For example, if I catch myself trying to save time by powering through a project without getting feedback early, I’ll remind myself that that’s not how our team works.
We all make a point of congratulating each other anytime we do an awesome job with one of these things. It’s really common to hear “Thanks for the super clear feedback; now I know exactly what I need to change!” or “I want to shout out to Stef for doing a really great job with the latest project. She kept us all thinking critically about the big picture!” in our office.
We also came up with some silly memory tricks that we use as shorthand when we need to encourage each other to follow one of the guidelines. It keeps the mood light, and it gives us a fun little inside joke to share.
For example, we wrote down “Tuff ‘n Fair” to remind ourselves to hold each other accountable when we need to. If I miss a deadline and someone on the team says, “Hannah, I need to be Tuff ‘n Fair with you. Why don’t you have a final draft ready?”, I’ll understand that they’re doing the right thing for the team; not picking on me.
We’ve welcomed three new team members since we wrote down our team values, and we make it a standard part of their training process. We block off 30 minutes on each new hire’s second day to explain the seven values and teach him or her what to expect from the team.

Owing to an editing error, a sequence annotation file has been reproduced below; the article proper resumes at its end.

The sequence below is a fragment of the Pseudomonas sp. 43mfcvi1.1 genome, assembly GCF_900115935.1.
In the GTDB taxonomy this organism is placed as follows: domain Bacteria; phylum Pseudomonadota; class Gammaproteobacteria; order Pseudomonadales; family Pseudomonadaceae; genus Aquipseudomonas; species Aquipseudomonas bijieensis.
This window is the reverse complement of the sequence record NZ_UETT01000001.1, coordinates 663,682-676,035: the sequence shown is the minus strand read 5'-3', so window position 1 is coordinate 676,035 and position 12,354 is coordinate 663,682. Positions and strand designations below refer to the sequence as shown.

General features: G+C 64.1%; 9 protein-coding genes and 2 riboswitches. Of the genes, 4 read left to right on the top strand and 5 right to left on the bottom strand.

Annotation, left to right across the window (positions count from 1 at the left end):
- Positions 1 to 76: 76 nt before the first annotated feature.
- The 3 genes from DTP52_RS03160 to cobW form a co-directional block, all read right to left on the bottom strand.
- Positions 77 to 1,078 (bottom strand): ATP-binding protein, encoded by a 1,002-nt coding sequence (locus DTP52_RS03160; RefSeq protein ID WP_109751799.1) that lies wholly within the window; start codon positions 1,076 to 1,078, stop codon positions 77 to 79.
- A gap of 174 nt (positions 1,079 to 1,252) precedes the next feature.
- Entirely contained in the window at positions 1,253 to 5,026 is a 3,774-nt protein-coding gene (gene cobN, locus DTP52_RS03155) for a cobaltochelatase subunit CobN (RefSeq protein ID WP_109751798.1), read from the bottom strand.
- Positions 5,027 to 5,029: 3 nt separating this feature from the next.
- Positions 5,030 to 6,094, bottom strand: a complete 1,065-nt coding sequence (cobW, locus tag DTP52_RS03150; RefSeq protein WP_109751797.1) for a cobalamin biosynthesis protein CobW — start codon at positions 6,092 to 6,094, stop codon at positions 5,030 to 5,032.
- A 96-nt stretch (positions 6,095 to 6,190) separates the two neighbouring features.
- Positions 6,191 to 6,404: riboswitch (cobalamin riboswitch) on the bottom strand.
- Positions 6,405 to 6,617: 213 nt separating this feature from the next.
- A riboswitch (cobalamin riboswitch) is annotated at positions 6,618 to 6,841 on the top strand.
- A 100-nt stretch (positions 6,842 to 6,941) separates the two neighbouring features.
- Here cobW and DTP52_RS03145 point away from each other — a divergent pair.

We explain that this was something we all participated in creating, so they won’t think of it as arbitrary rules that came out of thin air.
So far, we’ve gotten a great response. The new team members have been thankful that we all value each other enough to make our culture a priority, and they’re excited to be a part of it.
Want to try this values exercise at your company?
Please feel free to modify or outright steal these ideas if your team could use something like this!
If you do give it a try, I’d encourage you to learn from our experience. Here are a few tips:
Break up the exercise into a few sessions over the course of a couple of days. After the first brainstorming session, we were pretty mentally exhausted. We needed some time to consider our ideas before deciding on anything.
Reassure team members that they’re in a safe space. The healthy debate and freedom to propose new ideas and debate them out is what made the whole thing work. If we had just picked the first seven values that came to mind, we wouldn’t have learned anything.
Find a way to make it stick. There’s no point in spending time on your values if they don’t make an impact on your day-to-day work. Congratulate team members when they uphold your team culture, and help your teammates improve when you see an opportunity. Hold yourself and your team accountable to what you created.
Has your team ever formally discussed your culture and values? How did you go about it? I’d love to hear your stories in the comments!